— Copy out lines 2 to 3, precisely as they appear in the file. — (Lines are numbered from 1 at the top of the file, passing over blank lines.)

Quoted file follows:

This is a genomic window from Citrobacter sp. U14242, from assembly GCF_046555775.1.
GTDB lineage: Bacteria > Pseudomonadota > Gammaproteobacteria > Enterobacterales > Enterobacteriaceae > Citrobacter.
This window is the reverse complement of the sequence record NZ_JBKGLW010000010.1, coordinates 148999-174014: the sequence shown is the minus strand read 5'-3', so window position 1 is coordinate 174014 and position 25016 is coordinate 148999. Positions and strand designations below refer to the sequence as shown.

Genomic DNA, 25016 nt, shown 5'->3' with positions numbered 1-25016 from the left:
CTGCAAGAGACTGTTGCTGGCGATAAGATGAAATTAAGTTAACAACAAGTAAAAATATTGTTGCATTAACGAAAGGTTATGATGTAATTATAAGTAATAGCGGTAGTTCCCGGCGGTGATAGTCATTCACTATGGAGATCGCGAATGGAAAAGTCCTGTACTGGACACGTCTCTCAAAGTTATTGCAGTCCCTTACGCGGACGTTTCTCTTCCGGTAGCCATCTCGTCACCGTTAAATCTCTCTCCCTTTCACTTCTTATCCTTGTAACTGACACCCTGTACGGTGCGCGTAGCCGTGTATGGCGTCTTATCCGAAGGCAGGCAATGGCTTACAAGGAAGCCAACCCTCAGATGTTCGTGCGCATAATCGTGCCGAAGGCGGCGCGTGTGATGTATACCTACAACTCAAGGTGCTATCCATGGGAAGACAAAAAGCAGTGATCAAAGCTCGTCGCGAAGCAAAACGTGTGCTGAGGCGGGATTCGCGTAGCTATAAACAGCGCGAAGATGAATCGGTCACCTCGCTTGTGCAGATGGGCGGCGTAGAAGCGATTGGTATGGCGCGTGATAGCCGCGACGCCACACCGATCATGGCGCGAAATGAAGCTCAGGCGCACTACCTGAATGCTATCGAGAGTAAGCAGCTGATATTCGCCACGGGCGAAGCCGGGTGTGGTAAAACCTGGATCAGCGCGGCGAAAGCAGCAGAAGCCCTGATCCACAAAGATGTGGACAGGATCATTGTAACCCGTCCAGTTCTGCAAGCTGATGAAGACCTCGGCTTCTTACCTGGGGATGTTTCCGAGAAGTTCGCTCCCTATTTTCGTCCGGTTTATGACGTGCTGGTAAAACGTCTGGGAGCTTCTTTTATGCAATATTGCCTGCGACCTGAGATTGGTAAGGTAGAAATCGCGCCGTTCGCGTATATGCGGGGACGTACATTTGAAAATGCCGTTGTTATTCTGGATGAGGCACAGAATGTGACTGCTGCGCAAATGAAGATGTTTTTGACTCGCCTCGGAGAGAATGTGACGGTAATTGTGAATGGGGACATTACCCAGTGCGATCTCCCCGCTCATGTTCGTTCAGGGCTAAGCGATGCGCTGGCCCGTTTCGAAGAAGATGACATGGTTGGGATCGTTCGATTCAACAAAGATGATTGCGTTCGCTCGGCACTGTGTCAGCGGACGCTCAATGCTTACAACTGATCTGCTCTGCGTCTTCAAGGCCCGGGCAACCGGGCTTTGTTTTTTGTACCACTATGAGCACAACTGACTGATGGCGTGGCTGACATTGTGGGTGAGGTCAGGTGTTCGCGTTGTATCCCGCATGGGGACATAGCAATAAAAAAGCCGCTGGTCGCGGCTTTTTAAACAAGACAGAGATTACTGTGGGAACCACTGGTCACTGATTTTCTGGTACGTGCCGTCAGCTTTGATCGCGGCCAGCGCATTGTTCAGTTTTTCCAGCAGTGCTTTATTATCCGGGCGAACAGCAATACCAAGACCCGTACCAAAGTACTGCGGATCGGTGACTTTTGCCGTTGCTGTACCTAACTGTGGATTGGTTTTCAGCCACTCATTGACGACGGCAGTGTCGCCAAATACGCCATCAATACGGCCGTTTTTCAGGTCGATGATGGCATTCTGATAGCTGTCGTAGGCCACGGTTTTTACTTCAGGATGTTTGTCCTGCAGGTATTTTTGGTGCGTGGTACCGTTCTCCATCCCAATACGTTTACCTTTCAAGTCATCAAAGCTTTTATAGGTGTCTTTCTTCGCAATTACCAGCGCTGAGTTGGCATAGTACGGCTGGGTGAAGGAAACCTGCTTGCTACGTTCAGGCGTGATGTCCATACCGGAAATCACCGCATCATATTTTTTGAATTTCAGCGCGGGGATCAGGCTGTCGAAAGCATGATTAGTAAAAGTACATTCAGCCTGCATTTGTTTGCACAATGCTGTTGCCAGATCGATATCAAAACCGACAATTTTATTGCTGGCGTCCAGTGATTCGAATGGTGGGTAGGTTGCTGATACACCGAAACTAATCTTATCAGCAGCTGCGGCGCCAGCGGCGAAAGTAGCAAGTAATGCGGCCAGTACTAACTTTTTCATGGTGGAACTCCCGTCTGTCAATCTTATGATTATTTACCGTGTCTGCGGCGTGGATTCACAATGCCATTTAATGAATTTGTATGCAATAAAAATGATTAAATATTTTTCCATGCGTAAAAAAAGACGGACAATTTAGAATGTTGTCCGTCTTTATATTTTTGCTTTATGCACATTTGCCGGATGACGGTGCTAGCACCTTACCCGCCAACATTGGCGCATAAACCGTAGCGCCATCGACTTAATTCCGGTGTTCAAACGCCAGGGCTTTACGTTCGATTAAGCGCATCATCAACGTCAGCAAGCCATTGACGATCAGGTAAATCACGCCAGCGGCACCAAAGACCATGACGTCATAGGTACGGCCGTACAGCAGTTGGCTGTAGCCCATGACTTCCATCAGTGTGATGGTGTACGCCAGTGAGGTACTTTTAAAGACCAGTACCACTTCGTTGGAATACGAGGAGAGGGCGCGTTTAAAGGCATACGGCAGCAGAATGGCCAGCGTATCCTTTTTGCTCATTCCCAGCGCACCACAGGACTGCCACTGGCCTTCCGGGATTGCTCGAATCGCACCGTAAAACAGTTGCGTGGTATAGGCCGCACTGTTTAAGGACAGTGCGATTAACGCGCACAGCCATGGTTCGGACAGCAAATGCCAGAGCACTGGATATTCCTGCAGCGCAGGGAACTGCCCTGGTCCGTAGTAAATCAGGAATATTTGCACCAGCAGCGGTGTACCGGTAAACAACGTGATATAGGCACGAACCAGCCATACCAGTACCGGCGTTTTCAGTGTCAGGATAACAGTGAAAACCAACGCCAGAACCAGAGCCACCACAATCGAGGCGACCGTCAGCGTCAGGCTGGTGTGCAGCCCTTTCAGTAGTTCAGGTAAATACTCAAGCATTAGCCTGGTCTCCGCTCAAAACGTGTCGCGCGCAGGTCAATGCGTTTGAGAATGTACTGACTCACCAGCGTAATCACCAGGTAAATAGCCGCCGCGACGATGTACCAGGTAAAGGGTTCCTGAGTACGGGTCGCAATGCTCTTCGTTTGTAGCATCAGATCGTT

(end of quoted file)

GTDB lineage: Bacteria > Pseudomonadota > Gammaproteobacteria > Enterobacterales > Enterobacteriaceae > Citrobacter.
This window is the reverse complement of the sequence record NZ_JBKGLW010000010.1, coordinates 148999-174014: the sequence shown is the minus strand read 5'-3', so window position 1 is coordinate 174014 and position 25016 is coordinate 148999. Positions and strand designations below refer to the sequence as shown.